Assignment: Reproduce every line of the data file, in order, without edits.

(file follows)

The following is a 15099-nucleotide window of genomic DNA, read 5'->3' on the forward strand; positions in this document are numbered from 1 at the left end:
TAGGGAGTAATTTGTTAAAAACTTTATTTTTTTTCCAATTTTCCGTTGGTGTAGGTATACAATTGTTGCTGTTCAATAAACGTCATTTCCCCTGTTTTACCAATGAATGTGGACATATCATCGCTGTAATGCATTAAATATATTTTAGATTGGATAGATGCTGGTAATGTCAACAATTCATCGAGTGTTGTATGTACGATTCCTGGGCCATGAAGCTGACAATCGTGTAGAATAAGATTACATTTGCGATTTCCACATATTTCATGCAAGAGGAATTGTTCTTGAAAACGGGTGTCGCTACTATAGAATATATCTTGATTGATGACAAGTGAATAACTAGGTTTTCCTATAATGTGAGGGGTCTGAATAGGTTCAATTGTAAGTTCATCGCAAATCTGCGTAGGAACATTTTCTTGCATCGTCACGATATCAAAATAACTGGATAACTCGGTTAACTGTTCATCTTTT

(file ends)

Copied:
The following is a 15099-nucleotide window of genomic DNA, read 5'->3' on the forward strand; positions in this document are numbered from 1 at the left end:
TAGGGAGTAATTTGTTAAAAACTTTATTTTTTTTCCAATTTTCCGTTGGTGTAGGTATACAATTGTTGCTGTTCAATAAACGTCATTTCCCCTGTTTTACCAATGAATGTGGACATATCATCGCTGTAATGCATTAAATATATTTTAGATTGGATAGATGCTGGTAATGTCAACAATTCATCGAGTGTTGTATGTACGATTCCTGGGCCATGAAGCTGACAATCGTGTAGAATAAGATTACATTTGCGATTTCCACATATTTCATGCAAGAGGAATTGTTCTTGAAAACGGGTGTCGCTACTATAGAATATATCTTGATTGATGACAAGTGAATAACTAGGTTTTCCTATAATGTGAGGGGTCTGAATAGGTTCAATTGTAAGTTCATCGCAAATCTGCGTAGGAACATTTTCTTGCATCGTCACGATATCAAAATAACTGGATAACTCGGTTAACTGTTCATCTTTT